Despite its popularity, “evidence-based” policymaking is often less rational than it sounds.
In an era of fierce debate over the relevance of facts and expertise in Washington, it is noteworthy—and curious—that evidence-based policymaking appears to be having a bipartisan moment. Consider a few examples from Congress: the Every Student Succeeds Act of 2015, with its emphasis on evidence; the Evidence-Based Policymaking Commission Act of 2016; and the pending Foundations for Evidence-Based Policymaking Act of 2017. For its part, the Obama Administration entrenched evidence-based policymaking as a key priority throughout the budget process, and the Trump Administration has continued to encourage that work.
Both Republicans and Democrats in Congress and the White House seem enthralled with the promise of evidence-based policymaking. At the same time, external observers from across the political spectrum, sometimes former policymakers themselves, have issued heady praise for what evidence-based policymaking can accomplish. Evidence-based policy purportedly provides a way to “avoid…ideological roadblocks,” “revolutionize America’s government,” and even “change history.”
How to explain this rare but consistent bipartisan agreement in support of evidence-based policymaking at a time when known facts are subject to political contestation and basic science is thought to be “under attack”? Will the push for evidence-based policymaking come close to meeting its proponents’ goals of cutting through ideological division and transforming American government?
It will not. “Evidence” is a word that garners bipartisan support because it sounds rational, serious, and limiting, but in many instances it does little to influence or restrain policymaking and implementation. Calls for evidence-based policymaking mask deep disagreements about what evidence is available and what it shows, as well as about value judgments for which research evidence has little to offer. This dynamic is especially true in social policy areas, where there is little shared consensus on what appropriate goals should be. Calls for evidence-based policymaking therefore allow policymakers to claim credit for their actions without taking any heat for specific contested policy choices. The assertions about what evidence-based policymaking can accomplish are simply overblown.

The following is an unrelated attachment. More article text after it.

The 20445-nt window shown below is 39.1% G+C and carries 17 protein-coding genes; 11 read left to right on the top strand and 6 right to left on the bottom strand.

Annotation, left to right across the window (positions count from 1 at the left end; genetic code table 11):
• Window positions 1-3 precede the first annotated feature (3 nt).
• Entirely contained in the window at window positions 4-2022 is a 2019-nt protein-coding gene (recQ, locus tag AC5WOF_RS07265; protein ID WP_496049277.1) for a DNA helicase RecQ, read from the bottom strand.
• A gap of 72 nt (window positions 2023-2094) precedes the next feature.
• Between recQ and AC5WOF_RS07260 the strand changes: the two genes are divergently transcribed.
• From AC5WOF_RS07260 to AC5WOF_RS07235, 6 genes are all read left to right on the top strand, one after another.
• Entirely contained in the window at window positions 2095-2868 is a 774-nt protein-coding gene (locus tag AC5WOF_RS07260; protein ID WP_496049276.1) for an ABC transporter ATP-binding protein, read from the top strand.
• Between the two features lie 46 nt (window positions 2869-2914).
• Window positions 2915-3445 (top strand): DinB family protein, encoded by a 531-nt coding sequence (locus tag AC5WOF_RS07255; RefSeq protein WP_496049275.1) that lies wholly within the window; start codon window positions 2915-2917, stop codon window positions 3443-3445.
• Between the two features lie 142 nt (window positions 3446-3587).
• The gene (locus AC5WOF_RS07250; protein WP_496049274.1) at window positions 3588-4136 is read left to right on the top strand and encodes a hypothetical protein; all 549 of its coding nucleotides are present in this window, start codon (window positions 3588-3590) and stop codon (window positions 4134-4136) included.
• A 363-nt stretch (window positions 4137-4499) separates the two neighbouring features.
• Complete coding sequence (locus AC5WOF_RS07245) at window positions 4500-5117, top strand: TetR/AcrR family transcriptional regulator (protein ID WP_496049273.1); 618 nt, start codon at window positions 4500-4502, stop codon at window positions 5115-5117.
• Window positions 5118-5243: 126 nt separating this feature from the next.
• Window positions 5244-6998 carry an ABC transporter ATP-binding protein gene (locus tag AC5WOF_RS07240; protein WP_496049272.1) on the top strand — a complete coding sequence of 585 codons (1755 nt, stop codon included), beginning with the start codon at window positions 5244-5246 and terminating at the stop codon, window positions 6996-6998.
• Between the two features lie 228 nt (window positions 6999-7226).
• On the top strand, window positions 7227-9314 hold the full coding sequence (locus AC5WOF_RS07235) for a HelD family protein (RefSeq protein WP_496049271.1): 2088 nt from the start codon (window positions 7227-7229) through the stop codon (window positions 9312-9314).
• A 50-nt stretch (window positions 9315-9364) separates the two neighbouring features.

We typically think of evidence-based policymaking as an instruction to agencies to make a particular decision on the basis of the best available evidence. But many provisions are much more general. For example, the much ballyhooed evidence provisions in the Every Student Succeeds Act are not addressed to the U.S. Department of Education at all. Instead, the provisions give state grantees tremendous leeway in addressing low-performing schools; these provisions just say that when states decide how they want to intervene, they should use some sort of evidence-based practices. Such an instruction barely constrains government actors from selecting the policy interventions they prefer.
Even if the evidence requirements were more stringent, thinking that evidence-based policymaking will transform the facts on the ground assumes too much about the current state of research knowledge, especially in social policy areas. It is one thing to expect the U.S. Environmental Protection Agency to make decisions about climate policy based on the overwhelming scientific consensus about climate change, or the Centers for Disease Control and Prevention to make vaccination recommendations based on the overwhelming scientific consensus about immunization. But for many social policy areas, there is no clear consensus, let alone systemic findings. The Education Department’s “What Works Clearinghouse,” for example, contains reviews of 10,000 studies, but a recent meta-analysis indicated that only 29 interventions showed any significant effect. Yet schools have to continue to operate without waiting for research to tell them what to do.